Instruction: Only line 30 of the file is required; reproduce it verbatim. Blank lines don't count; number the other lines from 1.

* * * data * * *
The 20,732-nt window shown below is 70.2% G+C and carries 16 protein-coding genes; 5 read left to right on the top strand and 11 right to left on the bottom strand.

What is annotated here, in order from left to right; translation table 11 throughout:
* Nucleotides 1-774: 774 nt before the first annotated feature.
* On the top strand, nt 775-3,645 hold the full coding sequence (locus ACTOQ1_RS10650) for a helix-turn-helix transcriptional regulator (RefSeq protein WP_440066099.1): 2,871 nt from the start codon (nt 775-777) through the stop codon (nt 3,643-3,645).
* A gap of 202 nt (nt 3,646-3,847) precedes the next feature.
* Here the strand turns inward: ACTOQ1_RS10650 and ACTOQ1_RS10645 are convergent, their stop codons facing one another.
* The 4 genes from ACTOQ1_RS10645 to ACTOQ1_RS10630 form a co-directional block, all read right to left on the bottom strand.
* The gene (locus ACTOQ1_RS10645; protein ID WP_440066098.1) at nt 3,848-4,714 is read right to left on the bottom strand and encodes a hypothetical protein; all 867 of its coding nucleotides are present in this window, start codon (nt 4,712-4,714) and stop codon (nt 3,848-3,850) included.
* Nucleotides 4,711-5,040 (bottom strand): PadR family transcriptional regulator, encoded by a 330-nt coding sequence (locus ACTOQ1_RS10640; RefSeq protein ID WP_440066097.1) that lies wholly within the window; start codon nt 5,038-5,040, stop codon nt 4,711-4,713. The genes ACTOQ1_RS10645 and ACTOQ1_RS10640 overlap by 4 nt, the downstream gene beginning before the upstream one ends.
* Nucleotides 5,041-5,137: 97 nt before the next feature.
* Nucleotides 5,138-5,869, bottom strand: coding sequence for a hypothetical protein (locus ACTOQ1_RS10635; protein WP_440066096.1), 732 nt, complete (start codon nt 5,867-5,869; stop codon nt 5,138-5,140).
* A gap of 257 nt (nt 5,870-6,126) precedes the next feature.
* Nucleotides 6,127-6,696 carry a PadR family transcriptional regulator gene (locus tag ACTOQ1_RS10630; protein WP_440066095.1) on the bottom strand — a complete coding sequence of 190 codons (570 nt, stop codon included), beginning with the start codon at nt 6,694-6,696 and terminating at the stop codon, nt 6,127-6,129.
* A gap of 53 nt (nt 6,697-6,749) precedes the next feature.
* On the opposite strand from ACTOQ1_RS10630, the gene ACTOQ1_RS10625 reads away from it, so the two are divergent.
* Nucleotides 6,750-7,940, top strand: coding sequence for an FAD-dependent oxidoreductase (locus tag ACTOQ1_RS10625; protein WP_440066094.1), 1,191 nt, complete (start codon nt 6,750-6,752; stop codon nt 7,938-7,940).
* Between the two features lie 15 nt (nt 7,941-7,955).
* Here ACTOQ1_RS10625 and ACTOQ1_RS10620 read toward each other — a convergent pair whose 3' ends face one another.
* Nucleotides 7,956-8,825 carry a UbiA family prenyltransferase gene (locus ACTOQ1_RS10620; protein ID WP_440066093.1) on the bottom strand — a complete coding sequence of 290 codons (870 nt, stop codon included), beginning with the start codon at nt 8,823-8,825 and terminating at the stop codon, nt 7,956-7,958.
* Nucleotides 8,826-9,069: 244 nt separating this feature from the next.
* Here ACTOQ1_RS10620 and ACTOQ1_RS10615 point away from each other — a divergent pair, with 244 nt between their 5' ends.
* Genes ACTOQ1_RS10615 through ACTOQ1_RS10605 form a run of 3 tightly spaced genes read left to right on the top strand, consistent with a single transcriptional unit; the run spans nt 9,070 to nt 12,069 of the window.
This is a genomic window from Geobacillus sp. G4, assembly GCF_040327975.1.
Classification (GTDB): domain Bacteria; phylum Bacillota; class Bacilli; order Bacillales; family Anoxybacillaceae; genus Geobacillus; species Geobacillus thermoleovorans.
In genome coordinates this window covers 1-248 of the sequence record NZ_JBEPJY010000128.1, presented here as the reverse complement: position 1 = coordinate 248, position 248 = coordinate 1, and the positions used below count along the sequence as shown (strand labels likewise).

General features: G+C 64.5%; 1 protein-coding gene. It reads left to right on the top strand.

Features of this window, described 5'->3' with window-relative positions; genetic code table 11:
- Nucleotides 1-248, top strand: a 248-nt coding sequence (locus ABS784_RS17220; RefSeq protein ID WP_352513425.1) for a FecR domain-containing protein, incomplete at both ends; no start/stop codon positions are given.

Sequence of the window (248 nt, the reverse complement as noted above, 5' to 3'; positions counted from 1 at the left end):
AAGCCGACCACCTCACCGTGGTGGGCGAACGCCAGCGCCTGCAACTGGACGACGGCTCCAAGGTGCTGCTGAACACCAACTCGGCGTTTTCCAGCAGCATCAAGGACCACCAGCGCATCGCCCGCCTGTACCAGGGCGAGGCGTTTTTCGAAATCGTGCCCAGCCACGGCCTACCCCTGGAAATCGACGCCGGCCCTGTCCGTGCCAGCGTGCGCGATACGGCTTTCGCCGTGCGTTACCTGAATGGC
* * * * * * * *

AAGCCGACCACCTCACCGTGGTGGGCGAACGCCAGCGCCTGCAACTGGACGACGGCTCCAAGGTGCTGCTGAACACCAACTCGGCGTTTTCCAGCAGCATCAAGGACCACCAGCGCATCGCCCGCCTGTACCAGGGCGAGGCGTTTTTCGAAATCGTGCCCAGCCACGGCCTACCCCTGGAAATCGACGCCGGCCCTGTCCGTGCCAGCGTGCGCGATACGGCTTTCGCCGTGCGTTACCTGAATGGC